Stats show Patterson reliable in the ‘clutch'

There is a reason Tavon Austin and Cordarrelle Patterson were the top receivers in the draft. They also led the top prospects in a few key statistical categories in 2012, giving hope for a bright future ahead.

If you wanted an "explosive" receiver in this year's draft, Tavon Austin was the prized possession. If you wanted a "clutch" receiver, Cordarrelle Patterson was the man to nab.

Those are the basic conclusions of a predraft comparison by STATS LLC on the top receivers available in this year's draft.

Austin was drafted eighth overall by the St. Louis Rams, who traded up to that spot to get in front of the New York Jets. The Rams gave up first-, second- and seventh-round picks, as well as swapping third-round picks with the Buffalo Bills, to move up eight spots and select Austin.

The Vikings drafted Patterson 29th overall, and they traded away second-, third-, fourth- and fifth-round picks to get in position for Patterson.

We likely won't know for at least a year or two whether Austin or Patterson will become the better NFL receiver, but we do know what they did in college.

Austin led all NCAA Football Bowl Subdivision receivers that were active last year with 288 career receptions, ranked second with 3,413 receiving yards and third with 29 touchdown grabs. He was also an accomplished kick returner, becoming one of just two active players in 2012 to amass over 6,000 all-purpose yards in their careers, leading the nation with 7,286 yards and an average of 13.77 yards per play.

In his only season at the FBS level, Patterson had only 46 receptions for 778 yards and five touchdowns. Like Austin, however, he added to his value as a returner – four punt returns for 101 yards and 24 kickoff returns for 671 yards and a 27.96-yard average, the fifth-highest in Tennessee Volunteers history. He also rushed 25 times for 308 yards (12.3-yard average) and three touchdowns. His 1,858 all-purpose yards established a school record for one season.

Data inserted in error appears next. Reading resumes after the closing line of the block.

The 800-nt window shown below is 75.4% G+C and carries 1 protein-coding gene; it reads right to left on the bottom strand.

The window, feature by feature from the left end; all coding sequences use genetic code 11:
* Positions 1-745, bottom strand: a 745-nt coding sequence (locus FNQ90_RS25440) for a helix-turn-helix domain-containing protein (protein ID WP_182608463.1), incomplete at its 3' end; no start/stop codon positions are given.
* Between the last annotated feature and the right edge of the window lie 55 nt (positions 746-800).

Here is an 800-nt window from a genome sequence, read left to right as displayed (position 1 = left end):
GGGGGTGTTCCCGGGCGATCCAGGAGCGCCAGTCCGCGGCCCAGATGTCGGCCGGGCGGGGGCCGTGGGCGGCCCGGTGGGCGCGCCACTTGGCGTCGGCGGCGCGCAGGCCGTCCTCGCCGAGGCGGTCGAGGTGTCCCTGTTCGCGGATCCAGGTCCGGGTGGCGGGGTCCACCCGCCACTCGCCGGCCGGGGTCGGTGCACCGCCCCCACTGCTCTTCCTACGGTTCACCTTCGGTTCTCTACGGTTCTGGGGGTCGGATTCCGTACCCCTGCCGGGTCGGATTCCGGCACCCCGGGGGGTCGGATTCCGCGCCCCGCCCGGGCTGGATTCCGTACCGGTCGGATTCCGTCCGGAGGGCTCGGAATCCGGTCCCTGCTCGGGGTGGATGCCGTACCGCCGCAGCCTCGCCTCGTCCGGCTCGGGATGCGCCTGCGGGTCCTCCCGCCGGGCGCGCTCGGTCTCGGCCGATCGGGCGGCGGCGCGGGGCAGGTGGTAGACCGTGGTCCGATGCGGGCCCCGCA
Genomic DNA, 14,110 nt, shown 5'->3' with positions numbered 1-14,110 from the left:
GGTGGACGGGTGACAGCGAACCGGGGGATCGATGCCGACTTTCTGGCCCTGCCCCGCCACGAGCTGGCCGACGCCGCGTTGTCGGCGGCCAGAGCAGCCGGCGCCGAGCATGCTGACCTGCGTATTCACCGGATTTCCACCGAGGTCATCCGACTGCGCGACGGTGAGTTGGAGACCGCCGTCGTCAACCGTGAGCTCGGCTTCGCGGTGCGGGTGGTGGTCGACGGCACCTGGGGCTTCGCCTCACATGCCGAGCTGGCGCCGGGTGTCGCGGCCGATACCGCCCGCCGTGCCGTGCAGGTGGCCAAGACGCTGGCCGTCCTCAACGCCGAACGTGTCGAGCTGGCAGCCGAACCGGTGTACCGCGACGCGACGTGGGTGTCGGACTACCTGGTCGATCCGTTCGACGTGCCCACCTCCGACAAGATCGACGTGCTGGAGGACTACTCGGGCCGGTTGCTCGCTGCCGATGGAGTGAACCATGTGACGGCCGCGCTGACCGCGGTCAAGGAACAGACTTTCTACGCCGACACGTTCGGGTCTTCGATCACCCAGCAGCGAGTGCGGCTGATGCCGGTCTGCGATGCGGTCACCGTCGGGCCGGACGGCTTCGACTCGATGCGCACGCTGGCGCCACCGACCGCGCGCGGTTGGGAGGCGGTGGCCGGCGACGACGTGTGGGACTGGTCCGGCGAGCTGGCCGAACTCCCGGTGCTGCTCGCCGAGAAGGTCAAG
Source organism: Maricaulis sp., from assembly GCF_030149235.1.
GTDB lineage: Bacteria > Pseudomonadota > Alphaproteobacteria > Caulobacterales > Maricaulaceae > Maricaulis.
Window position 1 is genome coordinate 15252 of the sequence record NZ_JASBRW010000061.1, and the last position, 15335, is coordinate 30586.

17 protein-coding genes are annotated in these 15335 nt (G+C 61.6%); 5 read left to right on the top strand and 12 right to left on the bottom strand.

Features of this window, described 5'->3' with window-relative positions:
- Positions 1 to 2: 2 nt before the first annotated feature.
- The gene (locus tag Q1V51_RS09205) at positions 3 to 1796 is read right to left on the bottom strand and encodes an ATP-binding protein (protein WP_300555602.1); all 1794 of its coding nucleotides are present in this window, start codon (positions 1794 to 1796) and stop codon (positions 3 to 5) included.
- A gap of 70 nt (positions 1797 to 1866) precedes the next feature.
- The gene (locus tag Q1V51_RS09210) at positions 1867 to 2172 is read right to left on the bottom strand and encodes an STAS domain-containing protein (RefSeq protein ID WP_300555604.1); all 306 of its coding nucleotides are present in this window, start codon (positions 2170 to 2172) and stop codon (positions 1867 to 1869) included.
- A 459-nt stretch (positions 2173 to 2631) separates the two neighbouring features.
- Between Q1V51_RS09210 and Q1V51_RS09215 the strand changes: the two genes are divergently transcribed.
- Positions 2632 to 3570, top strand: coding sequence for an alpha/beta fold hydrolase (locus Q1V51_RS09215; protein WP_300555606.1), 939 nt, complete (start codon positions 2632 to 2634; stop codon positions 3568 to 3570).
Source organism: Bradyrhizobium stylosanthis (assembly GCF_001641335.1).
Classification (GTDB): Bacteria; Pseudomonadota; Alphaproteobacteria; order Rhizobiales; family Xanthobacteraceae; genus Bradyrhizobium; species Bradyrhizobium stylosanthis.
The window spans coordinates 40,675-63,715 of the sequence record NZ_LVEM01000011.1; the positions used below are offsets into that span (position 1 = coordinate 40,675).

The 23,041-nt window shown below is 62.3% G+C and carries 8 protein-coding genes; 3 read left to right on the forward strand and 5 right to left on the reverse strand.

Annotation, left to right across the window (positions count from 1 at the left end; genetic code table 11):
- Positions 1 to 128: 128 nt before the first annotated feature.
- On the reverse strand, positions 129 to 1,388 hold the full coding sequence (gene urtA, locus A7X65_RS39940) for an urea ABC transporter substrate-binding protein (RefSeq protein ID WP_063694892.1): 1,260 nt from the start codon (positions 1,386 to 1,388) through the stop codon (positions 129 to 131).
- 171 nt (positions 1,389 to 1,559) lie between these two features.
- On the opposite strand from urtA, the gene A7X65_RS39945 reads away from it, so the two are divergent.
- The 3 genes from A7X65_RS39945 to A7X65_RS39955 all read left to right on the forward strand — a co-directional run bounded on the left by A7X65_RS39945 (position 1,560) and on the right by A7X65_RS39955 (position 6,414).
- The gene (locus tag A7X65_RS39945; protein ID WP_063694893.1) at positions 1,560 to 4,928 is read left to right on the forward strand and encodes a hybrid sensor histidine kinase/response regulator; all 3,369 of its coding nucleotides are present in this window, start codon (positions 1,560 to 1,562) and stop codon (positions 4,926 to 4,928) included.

But when it comes to receiving, there are numerous ways to judge a player.

If measured by explosive plays, Austin led the 2013 draft class. He had 13 explosive plays, as measured by STATS LLC, in 2012. That was three more than his next closest competitor among the top five draft prospects at receiver – Austin, Patterson, Justin Hunter, Robert Woods and Keenan Allen. Hunter was in second place with 10 explosive plays, followed by Woods and Patterson (tied at eight) and Allen (five).

Austin also had the most yards-after-catch (YAC) average. He was credited with an 8.7-yard average, with Allen (6.8) and Patterson (6.4) next. Hunter and Woods averaged only 4.9 yards after the catch.

Patterson did lead the top receivers in a couple of interesting statistics – clutch receptions and drops.

Patterson had 78.3 percent of his 46 catches in 2012 go for a first down or touchdown, the measure of a "clutch" reception. His Tennessee teammate, Hunter, was next at 76.7 percent. After that, there was a distinct drop-off. Allen's clutch percentage was 55.7, Woods was at 55.3 and Austin was at 50 percent.

Patterson didn't have many total catches compared to the other top receivers, so it would figure his drops would be low, too. But Vikings fans shouldn't have to worry they have another Troy Williamson coming aboard. Patterson was credited with only two drops last year, the lowest among the top receiver prospects, with Austin and Allen next with three drops. Woods had four while Hunter was the clear loser in that category with 10.

While Patterson is still considered a raw route-runner, his explosiveness and good hands were on display at rookie minicamp and backed up by the STATS LLC comparison of the top prospects at receiver.

John Holler has been writing about the Vikings for more than a decade for Viking Update. Follow Viking Update on Twitter and discuss this story on our subscriber message board.

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